The Knicks start a stretch with rookie RJ Barrett sidelined, and their first test is the fearsome Sixers led by All-Star Ben Simmons.
The New York Knicks (11-31) continue their brief home stretch, hosting the division rival Philadelphia 76ers (27-16). New York enters the game on a two-game losing streak and losers of seven of their last eight games. Meanwhile, the Sixers enter the game on a two-game winning streak. The last time these two teams played was November 29th, where Philly came away with a 101-95 victory.
It’s tough not to jump right into the injuries for both teams. Against Phoenix, R.J. Barrett suffered a pretty rough ankle sprain. Add another player to the mend for the Knicks. At the very least, Barrett is set to be out the next week, creating some intrigue around New York’s rotation for the interim.
Medical Update: RJ Barrett sprained his right ankle in the third quarter of Thursday’s game against Phoenix. X-rays were negative and he will be re-evaluated in one week.— NY_KnicksPR (@NY_KnicksPR) January 17, 2020
As far as Barrett goes, perhaps some rest could be a good thing. His game has taken several different turns, from an early-season point guard and creator to an off-ball creator to largely an offensive swingman, attempting to get to the basket at every chance—all while averaging upwards 30 minutes a night. Getting some time away from the floor could help his focus on what he wants to be moving forward, which is key for the franchise.
On the Philadelphia side, Joel Embiid is set to be out for a while after undergoing surgery for a torn ligament in his hand. That injury, while removing the team’s best player, might’ve revived Al Horford, who has played well alongside Ben Simmons in Embiid’s absence.
In short, the 76ers are still really good. Lost in all the talk about Ben Simmons’ lack of shooting is just how good is he at everything else. An elite finisher, excellent creator, passer and defender, Simmons’ ability to do just a bit of everything allows Philadelphia to be as malleable as they can be around him. Tobias Harris is a solid shooter and offensive threat, while Horford is a strong defender and creator at the center position. Throw in Josh Richardson and his defense and the Sixers suffocate teams—currently ranking fifth in the league in defensive efficiency.
Either way, this is an interesting game for the Knicks. On one hand, Philly has the defensive pieces to suffocate two of New York’s avenues for offensive creation. Horford and Simmons should be able to entrap Randle when he attempts to score in the post, while Richardson could bother and pester Payton if head coach Brett Brown decides to give him the defensive assignment.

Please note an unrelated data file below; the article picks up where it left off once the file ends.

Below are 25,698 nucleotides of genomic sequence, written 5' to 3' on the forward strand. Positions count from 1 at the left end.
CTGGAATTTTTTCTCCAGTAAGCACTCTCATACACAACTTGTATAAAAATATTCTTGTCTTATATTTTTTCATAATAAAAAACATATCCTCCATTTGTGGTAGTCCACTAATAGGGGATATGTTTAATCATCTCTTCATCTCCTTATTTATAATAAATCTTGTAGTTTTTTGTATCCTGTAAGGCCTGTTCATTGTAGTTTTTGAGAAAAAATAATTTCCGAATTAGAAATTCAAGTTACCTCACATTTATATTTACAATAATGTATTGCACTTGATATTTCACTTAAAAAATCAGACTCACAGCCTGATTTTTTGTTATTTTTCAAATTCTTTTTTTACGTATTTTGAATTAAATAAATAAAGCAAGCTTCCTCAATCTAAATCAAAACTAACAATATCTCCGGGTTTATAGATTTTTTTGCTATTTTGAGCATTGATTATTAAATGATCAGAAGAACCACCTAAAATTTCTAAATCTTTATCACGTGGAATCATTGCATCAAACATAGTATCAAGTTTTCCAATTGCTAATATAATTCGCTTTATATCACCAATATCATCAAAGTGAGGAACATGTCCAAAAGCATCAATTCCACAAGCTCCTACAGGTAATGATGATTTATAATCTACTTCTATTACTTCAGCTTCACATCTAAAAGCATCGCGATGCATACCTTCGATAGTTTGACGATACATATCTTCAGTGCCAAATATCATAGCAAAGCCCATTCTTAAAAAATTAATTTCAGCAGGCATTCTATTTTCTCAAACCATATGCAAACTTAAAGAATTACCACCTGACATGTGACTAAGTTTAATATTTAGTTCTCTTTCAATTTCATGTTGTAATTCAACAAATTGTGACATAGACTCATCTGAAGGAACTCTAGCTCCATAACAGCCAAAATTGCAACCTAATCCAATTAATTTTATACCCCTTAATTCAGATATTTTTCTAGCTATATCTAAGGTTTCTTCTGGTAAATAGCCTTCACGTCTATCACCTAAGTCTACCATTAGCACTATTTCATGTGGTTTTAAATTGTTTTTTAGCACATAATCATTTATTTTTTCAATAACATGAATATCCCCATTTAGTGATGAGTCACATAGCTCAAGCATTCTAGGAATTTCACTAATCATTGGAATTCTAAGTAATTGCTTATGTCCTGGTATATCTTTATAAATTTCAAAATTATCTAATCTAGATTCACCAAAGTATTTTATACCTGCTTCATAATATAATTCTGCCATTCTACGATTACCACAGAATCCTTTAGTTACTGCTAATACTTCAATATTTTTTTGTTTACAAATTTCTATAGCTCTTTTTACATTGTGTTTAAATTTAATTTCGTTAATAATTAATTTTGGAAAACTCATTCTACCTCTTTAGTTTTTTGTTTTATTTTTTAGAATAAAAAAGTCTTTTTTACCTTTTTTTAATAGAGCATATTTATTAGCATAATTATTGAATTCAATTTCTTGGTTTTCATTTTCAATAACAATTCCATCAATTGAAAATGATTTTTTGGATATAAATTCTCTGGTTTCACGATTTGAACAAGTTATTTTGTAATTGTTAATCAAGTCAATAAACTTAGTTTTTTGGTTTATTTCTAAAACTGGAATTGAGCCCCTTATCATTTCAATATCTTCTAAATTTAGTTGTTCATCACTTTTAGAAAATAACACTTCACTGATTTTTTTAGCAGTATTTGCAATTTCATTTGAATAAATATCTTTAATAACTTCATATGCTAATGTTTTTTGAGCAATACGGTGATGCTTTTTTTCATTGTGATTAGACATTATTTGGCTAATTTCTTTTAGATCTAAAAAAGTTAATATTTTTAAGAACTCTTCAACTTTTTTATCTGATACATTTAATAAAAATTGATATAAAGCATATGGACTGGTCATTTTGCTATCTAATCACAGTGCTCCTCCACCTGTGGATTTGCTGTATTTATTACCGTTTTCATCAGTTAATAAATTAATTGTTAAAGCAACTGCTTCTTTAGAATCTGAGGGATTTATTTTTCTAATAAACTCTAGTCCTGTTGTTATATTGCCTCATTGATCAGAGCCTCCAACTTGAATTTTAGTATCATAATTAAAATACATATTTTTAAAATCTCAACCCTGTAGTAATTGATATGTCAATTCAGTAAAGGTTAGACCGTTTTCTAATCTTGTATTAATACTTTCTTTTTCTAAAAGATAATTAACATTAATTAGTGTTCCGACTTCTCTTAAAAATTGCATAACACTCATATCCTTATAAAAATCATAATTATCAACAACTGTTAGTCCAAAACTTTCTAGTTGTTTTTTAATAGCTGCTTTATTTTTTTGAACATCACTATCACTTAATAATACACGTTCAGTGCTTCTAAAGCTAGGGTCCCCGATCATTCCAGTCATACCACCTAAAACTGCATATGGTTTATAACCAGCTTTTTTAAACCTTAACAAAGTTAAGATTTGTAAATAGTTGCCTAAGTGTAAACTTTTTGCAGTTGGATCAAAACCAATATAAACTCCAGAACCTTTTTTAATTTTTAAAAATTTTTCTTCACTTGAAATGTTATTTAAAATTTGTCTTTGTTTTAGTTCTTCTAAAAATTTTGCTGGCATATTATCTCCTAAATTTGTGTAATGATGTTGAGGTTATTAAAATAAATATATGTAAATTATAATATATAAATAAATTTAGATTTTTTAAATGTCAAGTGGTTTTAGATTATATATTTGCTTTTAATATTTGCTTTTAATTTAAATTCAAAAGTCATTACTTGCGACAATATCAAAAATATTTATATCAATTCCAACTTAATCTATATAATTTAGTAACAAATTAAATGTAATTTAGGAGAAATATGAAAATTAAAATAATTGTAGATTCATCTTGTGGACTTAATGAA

That said, this is a Philadelphia team that plays more inside out than the usual team. The Sixers have decent shooters, but not high-level shooters, which leads to them relying on Harris for shooting, Horford from the mid-range and Simmons at the rim. Furkan Korkmaz is a solid shooter (37.6% on 4.2 attempts per game), but they will not rely on him to beat the Knicks. New York’s defense—usually terrible at defending threes—might catch a break in this one.
Watch to Watch
- The rotation: It’ll be a small stretch of games, but I’m curious to see how Mike Miller manages the rotation with Barrett out. The ideal starting lineup would be—Payton, Bullock, Morris, Randle, and Gibson, as it offers moderate spacing. Either way, removing Barrett for the interim takes a non-shooter out of the rotation and allows New York to play more two, maybe even three-shooting lineups.
- Combatting Simmons and Horford’s passing: Per 36 minutes, Horford is averaging 4.5 assists, while Simmons gives you 8.5 assists per game. For their positions, both players are elite and could dice up New York’s defense. That would lead to the likes of James Ennis, Furkan Korkmaz, and other wings to find holes to cut and get to the basket for easy finishes. Horford can shoot a bit, so you can’t stay on top of him, but finding a way to keep Simmons in front and even doubling him would be wise.
- Players off the bench: I’m curious to see how New York’s bench does in this game. Mitchell Robinson, who plays the majority of the minutes at center, could have a strong effect forcing Philadelphia’s bigs to think twice before shooting at the rim. Damyean Dotson can be an effective shooter and all-around player, while Kevin Knox can knock down threes and use his newfound craftiness off the ball to find some good looks.
Tip-off is at 7:30 p.m. ET from the Garden.